Religion — Newberg First United Methodist will host members of the Gaden Shartse Monastery for a talk on karma, ?perform ceremony

Newberg First United Methodist Church pastor Bob Flaherty has long had an interest in world religions.

He was even accepted to study the topic at Harvard before going into the Army, has twice participated in the Parliament of the World’s Religions and embarked on his own world religions pilgrimage to India.

So when a member of the congregation brought to his attention that the Wholistic Peace Institute in Portland was hosting Tibetan monks from the Gaden Shartse Monastery in India, he quickly signed up to hear them speak. by: SUBMITTED - Interfaith ­connection - Tibetan Monks from the Gaden Shartse Monastery in India perform a Buddhist ceremony. A group from the monastery will give a talk on karma and perform a healing ceremony at 7 p.m. July 7 at Newberg First United Methodist Church.

When he saw the institute was looking for groups to host events, he reached out and set up a visit for July 7 at his church.

At 7 p.m., the monks will give a talk about the Buddhist concept of karma, or cause and effect, lead those in attendance in a healing ritual and be available to answer questions.

“Here are some people who for centuries have experienced a spirituality that on one level is just interesting to learn about,” Flaherty said. “But in this particular context, it’s not only going to be something you learn about intellectually, but it’s going to be something you will experience with this ritual. It’s a little bit of a step outside your tradition to say, ‘What does somebody else know and what can they teach me?’”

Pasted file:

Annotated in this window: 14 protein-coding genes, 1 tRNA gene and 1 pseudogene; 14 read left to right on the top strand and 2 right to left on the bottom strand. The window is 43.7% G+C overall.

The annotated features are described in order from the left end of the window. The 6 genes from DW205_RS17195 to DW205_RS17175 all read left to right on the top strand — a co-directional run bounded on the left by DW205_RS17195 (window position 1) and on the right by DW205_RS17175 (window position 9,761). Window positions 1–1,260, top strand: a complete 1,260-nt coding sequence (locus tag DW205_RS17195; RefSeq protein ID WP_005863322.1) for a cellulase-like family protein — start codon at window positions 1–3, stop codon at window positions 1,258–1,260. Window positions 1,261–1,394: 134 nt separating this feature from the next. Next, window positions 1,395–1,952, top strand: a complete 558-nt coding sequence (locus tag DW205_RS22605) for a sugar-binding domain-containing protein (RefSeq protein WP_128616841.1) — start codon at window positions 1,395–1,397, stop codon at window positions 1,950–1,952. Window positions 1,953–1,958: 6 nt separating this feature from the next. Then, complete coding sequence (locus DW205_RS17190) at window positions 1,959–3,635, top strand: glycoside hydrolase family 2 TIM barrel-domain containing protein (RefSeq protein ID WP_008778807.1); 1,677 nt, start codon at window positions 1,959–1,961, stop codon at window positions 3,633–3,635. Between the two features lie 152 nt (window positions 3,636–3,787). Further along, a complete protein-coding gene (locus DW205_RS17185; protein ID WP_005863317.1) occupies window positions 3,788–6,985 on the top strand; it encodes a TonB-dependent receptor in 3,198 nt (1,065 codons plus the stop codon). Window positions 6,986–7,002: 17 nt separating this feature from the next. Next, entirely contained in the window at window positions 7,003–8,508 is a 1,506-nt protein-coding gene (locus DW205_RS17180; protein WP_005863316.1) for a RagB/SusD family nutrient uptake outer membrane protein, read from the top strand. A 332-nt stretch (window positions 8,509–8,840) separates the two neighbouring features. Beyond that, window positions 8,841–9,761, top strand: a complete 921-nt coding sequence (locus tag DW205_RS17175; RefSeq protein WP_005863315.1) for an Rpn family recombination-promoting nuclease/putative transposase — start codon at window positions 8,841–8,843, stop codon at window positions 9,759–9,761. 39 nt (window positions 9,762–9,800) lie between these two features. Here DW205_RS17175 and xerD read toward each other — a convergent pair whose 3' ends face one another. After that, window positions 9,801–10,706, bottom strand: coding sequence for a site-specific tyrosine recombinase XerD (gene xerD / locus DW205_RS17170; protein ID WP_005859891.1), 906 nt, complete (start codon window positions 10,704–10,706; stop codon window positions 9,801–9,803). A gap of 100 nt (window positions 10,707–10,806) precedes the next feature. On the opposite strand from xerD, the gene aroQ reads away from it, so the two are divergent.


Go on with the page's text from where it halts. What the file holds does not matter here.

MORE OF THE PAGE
Wholistic Peace Institute president Gary Spanovich notes that the concept of Karma is quite similar to the Christian idea of “what you sow, you reap” and that the healing ritual will not be that foreign to those familiar with meditation.

“It’s a little bit like a closed-eye meditation,” Spanovich said. “You kind of have an image of light coming into you and things of that nature.”

Flaherty added that the United Methodist Church has long been a supporter of interfaith connections, noting its national Commission on Christian Unity and Inter­religious Concerns.

“As far as Newberg First United Methodist Church is concerned, we are interested in pluralism, interfaith conversation,” Flaherty said. “The United Methodist Church is one of the strong supporters of the World Council of Churches. In fact, the president is a United Methodist.”

The event is open to the public with a suggested donation of $20 to help support the Gaden Shartse Monastery. For more information, call Flaherty at 503-538-5404 or 503-806-3750.

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